Pterostilbene intake may cut body fat and reduce obesity: Animal data

By Nathan Gray contact

- Last updated on GMT

Pterostilbene - a phenolic compound found in blueberries and grapes - may help to fight off obesity, new research has claimed.
Pterostilbene - a phenolic compound found in blueberries and grapes - may help to fight off obesity, new research has claimed.

Related tags: Fatty acid metabolism, Obesity, Fatty acid

Intake of the phenolic compound pterostilbene could help to battle obesity by slashing body fat, according to new research in rats.

The study, published in the Journal of the Agricultural and Food Chemistry​, investigated whether the intake of pterostilbene - a molecule similar to resveratrol – impacted body fat and obesity in rats after previous research suggested that phenolic compounds including resveratrol can help to fight fat.

Led by Saioa Gómez-Zorita from the University of the Basque Country, Spain, the authors said the research is the first pre-clinical piece of work that analyses the effects of the phenolic compound on obesity in an animal model – finding that in a rat model of obesity pterostilbene slashed levels of body fat.

“Pterostilbene shows antiobesity properties due, at least in part, to reduced lipogenesis in adipose tissue and increased fatty acid oxidation in liver,”​ wrote the team.

These promising results, which have resulted in a patent, could be the starting point for conducting future studies on intervention in humans and designed to confirm this anti-obesity effect, said the team.

Obesity and pterostilbene

The team noted that while traditional guidelines for preventing and reversing obesity include following a low-calorie diet and doing moderate physical activity over the long term, the effectiveness of these strategies is limited and the success achieved is not always the desired one.

In this context, including functional ingredients in the diet has opened up new perspectives, including the potential for phenolic compounds to fight fat, they said – noting that pterostilbene is present in small amounts in a whole range of foods and beverages like grapes, blueberries, peanuts and red wine and widely consumed by humans.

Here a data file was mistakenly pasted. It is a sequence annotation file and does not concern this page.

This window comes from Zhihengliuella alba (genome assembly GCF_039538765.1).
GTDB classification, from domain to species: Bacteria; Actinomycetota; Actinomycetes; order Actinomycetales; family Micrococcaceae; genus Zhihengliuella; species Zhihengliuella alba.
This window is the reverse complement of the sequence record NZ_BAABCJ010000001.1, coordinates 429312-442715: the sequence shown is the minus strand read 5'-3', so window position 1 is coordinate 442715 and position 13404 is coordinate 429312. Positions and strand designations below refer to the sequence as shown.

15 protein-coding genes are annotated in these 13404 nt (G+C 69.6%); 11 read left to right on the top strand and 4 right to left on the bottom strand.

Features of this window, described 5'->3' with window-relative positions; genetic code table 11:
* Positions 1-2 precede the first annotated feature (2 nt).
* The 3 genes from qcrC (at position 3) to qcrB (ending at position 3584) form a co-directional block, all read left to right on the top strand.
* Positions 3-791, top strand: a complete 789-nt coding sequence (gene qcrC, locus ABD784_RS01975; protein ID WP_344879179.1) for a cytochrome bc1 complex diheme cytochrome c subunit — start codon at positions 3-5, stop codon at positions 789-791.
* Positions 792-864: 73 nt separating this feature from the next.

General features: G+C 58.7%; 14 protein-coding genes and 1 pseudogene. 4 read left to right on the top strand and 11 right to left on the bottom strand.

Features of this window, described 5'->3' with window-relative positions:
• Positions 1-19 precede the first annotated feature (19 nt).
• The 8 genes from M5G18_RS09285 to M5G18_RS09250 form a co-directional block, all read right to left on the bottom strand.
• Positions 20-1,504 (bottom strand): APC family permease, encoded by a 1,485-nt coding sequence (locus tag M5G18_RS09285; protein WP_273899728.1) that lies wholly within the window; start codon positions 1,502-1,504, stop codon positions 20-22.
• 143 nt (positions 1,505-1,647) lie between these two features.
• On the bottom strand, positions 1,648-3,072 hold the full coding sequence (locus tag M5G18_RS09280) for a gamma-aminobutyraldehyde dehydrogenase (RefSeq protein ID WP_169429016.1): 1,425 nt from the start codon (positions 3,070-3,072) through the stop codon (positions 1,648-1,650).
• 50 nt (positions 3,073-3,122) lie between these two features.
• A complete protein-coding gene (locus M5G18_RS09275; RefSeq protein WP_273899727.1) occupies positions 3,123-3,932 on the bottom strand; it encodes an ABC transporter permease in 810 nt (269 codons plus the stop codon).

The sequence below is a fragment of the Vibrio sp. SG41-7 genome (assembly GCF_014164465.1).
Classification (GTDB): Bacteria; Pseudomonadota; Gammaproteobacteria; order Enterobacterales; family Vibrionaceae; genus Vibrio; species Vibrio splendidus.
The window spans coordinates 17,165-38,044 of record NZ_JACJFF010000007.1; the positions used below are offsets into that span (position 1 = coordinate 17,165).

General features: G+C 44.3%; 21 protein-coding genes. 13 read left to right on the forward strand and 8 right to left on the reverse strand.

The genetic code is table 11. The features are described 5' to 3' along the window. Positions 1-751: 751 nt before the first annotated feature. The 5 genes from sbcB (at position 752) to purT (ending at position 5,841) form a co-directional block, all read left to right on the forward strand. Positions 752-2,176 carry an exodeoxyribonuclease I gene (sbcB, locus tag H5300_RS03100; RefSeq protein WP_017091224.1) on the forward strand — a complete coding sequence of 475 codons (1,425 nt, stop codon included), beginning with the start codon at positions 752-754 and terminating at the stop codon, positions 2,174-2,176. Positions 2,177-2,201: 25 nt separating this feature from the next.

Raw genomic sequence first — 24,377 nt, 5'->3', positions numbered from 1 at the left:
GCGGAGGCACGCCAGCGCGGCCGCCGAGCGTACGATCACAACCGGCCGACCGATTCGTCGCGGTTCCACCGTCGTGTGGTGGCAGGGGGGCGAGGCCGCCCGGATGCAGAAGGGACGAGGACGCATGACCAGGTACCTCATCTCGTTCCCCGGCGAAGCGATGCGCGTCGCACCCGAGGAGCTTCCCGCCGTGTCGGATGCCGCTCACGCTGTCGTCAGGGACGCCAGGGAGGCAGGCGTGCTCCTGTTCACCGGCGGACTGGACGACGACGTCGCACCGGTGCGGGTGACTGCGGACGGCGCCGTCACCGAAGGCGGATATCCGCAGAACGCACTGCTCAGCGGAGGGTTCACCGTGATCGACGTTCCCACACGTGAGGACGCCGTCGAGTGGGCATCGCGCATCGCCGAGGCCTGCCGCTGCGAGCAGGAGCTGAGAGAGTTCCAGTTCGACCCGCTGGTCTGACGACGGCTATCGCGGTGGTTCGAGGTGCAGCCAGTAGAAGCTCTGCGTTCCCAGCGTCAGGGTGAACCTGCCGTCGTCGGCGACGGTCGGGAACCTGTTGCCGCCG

Study details

The study aimed to examine the effects of pterostilbene in rats fed an obesogenic diet.

For this purpose, pterostilbene was given at doses of 15 mg/kg body weight/day (PT15 group) or 30 mg/kg body weight/day (PT30 group) for six weeks.

Gómez-Zorita  and her colleagues reported that pterostilbene reduced adipose tissue mass by an average of 15.1% for the PT15 group and 22.9% for the PT30 group.

The phenolic compound was also significantly associated with decreased malic enzyme (−39.4 and −49.5% for PT15 and PT30 groups, respectively) and fatty acid synthase (−45 and −53.4% for PT15 and PT30) activities.

“In the liver, pterostilbene (PT30) reduced malic enzyme (−29.5%) and glucose-6-P dehydrogenase (−43.2%) activities and increased carnitine palmitoyltransferase-1a (37.5%) and acyl-coenzyme A oxidase (42.5%) activities,”​ wrote the team – noting that the increased oxidative capacity was not associated with increased mitochondriogenesis.

The team noted that the amounts of pterostilbene in serum and tissues from rats in the PT30 group were in not all cases 2-fold greater than those found in the PT15 group. In addition they noted that no dose-dependent effects could be confirmed.

Source: Journal of the Agricultural and Food Chemistry
Volume 62, Issue 33, Pages 8371–8378, doi: 10.1021/jf501318b​ 
"Pterostilbene, a Dimethyl Ether Derivative of Resveratrol, Reduces Fat Accumulation in Rats Fed an Obesogenic Diet"
Authors: Saioa Gómez-Zorita et al

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